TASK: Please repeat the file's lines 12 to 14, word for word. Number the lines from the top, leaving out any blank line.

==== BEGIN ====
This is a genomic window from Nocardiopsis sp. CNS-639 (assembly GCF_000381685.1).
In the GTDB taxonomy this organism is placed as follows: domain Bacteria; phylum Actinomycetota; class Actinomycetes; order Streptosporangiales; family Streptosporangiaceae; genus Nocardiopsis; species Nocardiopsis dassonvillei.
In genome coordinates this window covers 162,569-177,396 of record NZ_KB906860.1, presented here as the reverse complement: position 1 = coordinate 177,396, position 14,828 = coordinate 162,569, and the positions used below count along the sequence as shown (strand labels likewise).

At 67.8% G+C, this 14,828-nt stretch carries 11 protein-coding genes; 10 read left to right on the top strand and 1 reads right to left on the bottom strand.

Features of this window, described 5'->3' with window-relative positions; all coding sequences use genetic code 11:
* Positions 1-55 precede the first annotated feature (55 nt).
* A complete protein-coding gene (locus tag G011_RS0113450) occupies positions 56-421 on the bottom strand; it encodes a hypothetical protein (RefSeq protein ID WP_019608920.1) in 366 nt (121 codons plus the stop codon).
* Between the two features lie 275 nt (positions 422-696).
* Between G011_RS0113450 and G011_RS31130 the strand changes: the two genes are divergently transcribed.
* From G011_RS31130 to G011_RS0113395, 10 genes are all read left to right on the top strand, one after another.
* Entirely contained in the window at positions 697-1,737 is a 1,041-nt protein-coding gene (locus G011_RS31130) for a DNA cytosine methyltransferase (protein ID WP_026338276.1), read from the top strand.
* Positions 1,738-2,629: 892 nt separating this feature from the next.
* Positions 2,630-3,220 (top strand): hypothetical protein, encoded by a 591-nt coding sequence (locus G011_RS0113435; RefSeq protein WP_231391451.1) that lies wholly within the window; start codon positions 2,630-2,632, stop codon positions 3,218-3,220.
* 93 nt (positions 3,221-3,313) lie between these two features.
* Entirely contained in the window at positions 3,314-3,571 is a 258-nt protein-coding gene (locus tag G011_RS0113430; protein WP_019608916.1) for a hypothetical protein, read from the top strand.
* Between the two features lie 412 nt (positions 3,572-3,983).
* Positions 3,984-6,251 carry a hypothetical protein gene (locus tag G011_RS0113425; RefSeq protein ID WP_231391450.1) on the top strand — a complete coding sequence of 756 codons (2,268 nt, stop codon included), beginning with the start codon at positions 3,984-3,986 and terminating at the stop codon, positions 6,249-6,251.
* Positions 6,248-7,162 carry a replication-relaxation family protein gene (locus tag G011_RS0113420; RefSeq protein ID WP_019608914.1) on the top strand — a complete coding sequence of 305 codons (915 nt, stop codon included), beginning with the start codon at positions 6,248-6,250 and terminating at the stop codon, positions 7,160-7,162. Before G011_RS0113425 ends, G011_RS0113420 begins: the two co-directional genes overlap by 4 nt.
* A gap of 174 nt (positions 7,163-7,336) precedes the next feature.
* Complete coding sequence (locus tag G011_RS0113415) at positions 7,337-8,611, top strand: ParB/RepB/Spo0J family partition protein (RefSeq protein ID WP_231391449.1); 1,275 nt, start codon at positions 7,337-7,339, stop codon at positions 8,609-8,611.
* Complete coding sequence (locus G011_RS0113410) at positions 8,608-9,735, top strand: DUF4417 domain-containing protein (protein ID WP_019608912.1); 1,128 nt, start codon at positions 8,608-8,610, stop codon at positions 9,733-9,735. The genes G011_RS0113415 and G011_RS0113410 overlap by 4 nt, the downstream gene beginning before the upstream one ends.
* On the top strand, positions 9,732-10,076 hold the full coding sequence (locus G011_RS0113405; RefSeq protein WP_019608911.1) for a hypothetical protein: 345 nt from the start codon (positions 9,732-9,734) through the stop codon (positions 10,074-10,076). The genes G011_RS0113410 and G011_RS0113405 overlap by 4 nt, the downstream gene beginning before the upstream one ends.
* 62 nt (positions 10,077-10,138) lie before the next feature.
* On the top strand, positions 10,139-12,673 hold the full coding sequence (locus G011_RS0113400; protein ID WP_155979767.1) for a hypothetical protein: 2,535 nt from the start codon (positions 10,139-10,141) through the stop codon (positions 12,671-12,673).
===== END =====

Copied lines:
* Positions 1,738-2,629: 892 nt separating this feature from the next.
* Positions 2,630-3,220 (top strand): hypothetical protein, encoded by a 591-nt coding sequence (locus G011_RS0113435; RefSeq protein WP_231391451.1) that lies wholly within the window; start codon positions 2,630-2,632, stop codon positions 3,218-3,220.
* 93 nt (positions 3,221-3,313) lie between these two features.